Palestinian and French archaeologists have unearthed four Roman-era tombs in the heart of Gaza City.
The ongoing excavation efforts, led by a dedicated team of experts, have revealed a total of 134 graves within the vast archaeological site, which spans an impressive 43,000 square feet. The cemetery, believed to be around 2,000 years old, is situated in Gaza City, a location of immense historical importance due to its strategic position at the crossroads of the Asian and African continents.
Jamal Abu Reida, the Director-General of Antiquities at the Ministry of Tourism and Antiquities, emphasized the significance of these findings, stating that “the ongoing work is part of the long journey to uncover historical and archaeological discoveries, which have been found in various areas of the Gaza Strip in recent years.” This archaeological endeavor has the dual goal of restoring the site and making it accessible to tourists and researchers from around the world.
Two of the most remarkable discoveries within the tombs are two lead coffins, each bearing unique engravings. One coffin is intricately adorned with grape harvest motifs, while the other features captivating depictions of dolphins gliding through water.
Notably, many of the graves within the cemetery display pyramid designs, showcasing the architectural ingenuity of the ancient inhabitants. Fragments of jewelry and pottery have also been uncovered, providing further insights into the lives and customs of those who lived in the region during the Roman era.
Gaza’s archaeological significance is unquestionable, given its status as a historical crossroads between two continents. However, the progress of excavation and preservation efforts has often been hindered by the lack of sustained funding. Despite this obstacle, the restoration of this ancient Roman cemetery has been made possible through support from the British Council’s Fund for the Protection of Culture.
The cemetery remained hidden beneath the soil of Gaza for centuries until its accidental discovery in December of last year when Egyptian construction workers were bulldozing the area as part of a reconstruction project in the northwest of the Gaza Strip. This revelation marked a significant milestone in the ongoing efforts to uncover and safeguard Gaza’s rich cultural heritage.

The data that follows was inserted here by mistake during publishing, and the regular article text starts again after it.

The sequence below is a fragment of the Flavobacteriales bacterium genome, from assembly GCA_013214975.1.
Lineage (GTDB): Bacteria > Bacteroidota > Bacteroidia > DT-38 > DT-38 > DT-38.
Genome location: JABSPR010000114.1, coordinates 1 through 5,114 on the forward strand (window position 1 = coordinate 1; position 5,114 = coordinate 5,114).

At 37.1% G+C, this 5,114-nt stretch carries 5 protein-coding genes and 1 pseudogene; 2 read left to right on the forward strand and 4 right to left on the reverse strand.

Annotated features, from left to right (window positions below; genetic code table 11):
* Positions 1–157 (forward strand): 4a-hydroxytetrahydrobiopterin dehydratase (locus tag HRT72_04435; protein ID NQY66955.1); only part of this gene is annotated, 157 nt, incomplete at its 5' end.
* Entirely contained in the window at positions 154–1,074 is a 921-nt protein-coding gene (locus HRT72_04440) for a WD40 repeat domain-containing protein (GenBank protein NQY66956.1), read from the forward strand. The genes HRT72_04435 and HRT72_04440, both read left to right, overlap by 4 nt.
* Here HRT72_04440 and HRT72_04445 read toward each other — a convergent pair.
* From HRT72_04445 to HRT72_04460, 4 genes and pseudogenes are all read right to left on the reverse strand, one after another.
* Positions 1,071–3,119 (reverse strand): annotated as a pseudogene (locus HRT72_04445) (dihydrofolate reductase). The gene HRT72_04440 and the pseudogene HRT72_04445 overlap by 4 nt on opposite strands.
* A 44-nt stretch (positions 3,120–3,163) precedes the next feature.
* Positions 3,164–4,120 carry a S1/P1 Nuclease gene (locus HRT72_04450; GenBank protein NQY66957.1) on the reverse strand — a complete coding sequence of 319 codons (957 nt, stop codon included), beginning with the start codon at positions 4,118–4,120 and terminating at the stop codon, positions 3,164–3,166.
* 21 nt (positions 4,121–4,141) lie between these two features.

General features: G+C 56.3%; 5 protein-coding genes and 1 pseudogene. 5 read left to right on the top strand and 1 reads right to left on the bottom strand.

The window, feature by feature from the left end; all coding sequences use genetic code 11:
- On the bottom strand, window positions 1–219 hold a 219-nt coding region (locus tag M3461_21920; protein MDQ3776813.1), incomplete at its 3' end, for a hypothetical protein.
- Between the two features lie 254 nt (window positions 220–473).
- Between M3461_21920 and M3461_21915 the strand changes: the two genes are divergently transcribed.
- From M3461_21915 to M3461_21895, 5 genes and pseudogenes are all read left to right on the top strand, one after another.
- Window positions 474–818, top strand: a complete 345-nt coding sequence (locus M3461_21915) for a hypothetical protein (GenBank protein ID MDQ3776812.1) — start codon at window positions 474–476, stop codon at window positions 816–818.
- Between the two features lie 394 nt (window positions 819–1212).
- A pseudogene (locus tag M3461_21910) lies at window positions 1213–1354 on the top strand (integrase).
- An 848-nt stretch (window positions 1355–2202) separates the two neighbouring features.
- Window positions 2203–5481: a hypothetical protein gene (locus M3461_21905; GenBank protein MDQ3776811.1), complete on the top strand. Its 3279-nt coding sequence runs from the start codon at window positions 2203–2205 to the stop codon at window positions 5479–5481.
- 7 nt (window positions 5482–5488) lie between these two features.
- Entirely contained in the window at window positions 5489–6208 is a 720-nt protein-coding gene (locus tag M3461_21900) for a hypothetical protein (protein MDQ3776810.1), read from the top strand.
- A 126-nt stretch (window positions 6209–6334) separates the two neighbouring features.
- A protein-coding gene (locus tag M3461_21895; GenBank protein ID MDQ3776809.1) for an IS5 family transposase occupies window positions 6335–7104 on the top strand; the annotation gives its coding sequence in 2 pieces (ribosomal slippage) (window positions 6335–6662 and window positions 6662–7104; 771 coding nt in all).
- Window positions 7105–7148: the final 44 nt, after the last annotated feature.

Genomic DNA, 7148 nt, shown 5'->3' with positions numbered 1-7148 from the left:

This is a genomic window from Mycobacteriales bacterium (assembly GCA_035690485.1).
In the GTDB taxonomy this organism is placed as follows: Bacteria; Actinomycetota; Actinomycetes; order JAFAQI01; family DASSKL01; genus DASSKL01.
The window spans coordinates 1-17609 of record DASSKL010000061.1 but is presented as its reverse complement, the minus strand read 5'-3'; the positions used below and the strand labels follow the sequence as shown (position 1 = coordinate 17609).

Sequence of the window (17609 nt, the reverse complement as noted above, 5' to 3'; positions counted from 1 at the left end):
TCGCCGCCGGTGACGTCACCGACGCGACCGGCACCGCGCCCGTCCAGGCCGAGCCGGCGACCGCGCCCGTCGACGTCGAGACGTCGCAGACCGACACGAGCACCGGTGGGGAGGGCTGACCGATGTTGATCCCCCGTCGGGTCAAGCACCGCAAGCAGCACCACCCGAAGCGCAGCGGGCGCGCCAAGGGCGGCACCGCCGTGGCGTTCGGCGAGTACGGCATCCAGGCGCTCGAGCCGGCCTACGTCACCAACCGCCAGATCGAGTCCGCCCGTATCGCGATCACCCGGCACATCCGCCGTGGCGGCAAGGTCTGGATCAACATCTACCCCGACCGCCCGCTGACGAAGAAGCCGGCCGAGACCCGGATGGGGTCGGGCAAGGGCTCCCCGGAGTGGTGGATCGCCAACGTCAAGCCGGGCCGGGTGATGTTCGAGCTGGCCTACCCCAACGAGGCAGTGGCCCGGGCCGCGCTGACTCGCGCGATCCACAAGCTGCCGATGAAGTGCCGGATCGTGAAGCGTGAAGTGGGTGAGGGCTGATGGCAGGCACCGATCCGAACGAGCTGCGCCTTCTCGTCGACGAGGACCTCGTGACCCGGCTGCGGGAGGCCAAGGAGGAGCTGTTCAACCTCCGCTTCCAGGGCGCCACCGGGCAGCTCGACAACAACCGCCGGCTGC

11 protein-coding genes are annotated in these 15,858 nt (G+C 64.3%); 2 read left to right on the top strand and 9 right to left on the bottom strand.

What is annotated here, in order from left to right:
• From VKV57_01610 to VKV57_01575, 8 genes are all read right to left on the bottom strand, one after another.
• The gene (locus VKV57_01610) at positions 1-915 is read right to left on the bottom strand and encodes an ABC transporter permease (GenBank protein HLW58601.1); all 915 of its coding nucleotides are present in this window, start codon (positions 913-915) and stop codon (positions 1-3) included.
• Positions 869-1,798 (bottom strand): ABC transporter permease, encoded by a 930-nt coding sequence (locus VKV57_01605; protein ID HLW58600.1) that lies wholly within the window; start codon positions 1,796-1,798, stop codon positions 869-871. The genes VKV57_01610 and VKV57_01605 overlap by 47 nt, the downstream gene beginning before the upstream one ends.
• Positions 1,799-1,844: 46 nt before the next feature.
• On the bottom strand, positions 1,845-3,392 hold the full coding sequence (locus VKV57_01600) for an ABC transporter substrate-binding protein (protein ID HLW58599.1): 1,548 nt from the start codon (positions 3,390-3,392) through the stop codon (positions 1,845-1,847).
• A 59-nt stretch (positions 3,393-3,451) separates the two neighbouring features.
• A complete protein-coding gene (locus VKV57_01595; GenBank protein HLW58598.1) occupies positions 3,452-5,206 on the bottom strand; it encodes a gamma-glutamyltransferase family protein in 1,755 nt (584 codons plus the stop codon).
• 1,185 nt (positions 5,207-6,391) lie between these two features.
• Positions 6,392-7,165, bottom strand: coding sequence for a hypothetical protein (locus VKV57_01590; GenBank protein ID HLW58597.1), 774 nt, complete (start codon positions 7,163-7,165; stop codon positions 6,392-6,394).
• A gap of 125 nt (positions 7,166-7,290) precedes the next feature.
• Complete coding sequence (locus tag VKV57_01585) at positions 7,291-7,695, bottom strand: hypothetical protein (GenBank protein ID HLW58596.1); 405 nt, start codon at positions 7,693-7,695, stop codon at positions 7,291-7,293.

Archaeologist Fadel al-Otol, who plays a pivotal role in leading the excavation and restoration work, highlighted the importance of seeking additional discoveries in Gaza. He also expressed deep concern over the lack of financial resources available for the maintenance of antiquities, owing to the challenging living conditions in the enclave, where more than two million people reside.
Al-Otol’s words also challenged a prevailing narrative, stating that “these archaeological findings show the historical roots and Palestinian heritage, which extend over thousands of years, debunking all narratives propagated by the Israeli occupation that portray Palestine as a land without a people and a people without a land.”
This remarkable discovery follows another historic find made three months ago when mosaic floors dating back to the Byzantine era, approximately 1,800 years old, were unearthed in the central part of the Gaza Strip.
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The Gaza Strip has long struggled with severe poverty, with over 80% of its population dependent on aid. Antique smuggling remains a significant concern, as the economic incentives to sell Gaza’s artifacts are sometimes too great to ignore. Despite these challenges, Fadel Al-Otol and his team, along with the invaluable support of international partners, persevere in their mission to preserve and secure Gaza’s rich cultural legacy.